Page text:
Celiac Disease

Celiac disease is a digestive disease that damages the small intestine and interferes with the absorption of nutrients from food. People suffering from Celiac disease can not tolerate a protein called gluten, which is found in wheat, barley and oat. Celiac disease is also considered a genetic disease, as it tends to run in families.

What are the symptoms?

Symptoms of Celiac disease may include any of the following:

  • Abdominal bloating and pain, chronic diarrhea, weight loss, bone pain, fatigue, delayed growth, seizures, mouth sores, painful skin rash, missed period, anemia (iron deficiency).

Symptoms of Celiac disease can range from extreme physical disturbance to having no symptoms at all.


How is celiac disease diagnosed?

People with celiac disease have higher than normal levels of gluten antibodies in their blood.  Blood samples are tested to measure levels of antibodies related to celiac disease, which include:

  •     Tissue transglutaminase antibodies           
  •     Endomysial antibodies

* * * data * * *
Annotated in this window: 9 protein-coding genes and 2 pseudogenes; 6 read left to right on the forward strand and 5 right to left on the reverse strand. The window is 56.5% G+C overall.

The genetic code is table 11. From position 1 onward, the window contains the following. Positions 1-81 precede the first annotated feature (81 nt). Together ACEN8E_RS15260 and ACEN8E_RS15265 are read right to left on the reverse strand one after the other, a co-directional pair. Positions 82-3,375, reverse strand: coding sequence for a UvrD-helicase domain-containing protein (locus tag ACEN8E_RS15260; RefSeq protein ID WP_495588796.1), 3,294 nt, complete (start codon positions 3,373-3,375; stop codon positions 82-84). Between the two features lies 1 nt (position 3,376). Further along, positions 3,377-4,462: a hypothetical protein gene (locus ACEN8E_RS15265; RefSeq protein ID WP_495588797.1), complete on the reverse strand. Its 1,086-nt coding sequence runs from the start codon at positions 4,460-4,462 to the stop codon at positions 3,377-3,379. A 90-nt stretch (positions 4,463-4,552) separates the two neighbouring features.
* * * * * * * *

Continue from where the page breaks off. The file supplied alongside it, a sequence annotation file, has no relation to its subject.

•     Gliadin antibodies
  •     Reticulin antibodies


What is the treatment for celiac disease?

The only treatment for celiac disease is to follow a gluten-free diet. This will stop symptoms, heal intestinal damage and prevent further damage. This diet is a lifetime requirement and entails avoiding foods that contain wheat, barley, and some oats. The diet is quite complicated, and may initially require the help of a specialized nutritionist.

Below is a list of foods that are allowed and those that should be avoided when following a gluten-free diet.

Recommended food:

  • Replace Flour bread, cereals with products made from corn, rice, soy, or potato starch. Use Rice bran, cornmeal, millet sorghum.
  • All fresh fruits or juices made from fresh fruits, fresh or canned vegetables.
  • All milk products except those made with gluten additives and aged cheese.
  • All meat, poultry, fish, shellfish, cold cuts, sausages and eggs.


  • Products containing wheat, barley, oats, wheat germ, bran, wheat starch, malt extract and crackers.
  • Any creamy or breaded vegetables, canned baked beans.
  • French fries
  • Some commercial fruit pie fillings and dried fruit.
  • Milk drinks with gluten additives, malted milk, flavored or frozen yoghurt.
  • Any Prepared meat, poultry with wheat, oat, barley, gluten stabilizers.
  • Some egg substitutes
  • Sandwich spreads

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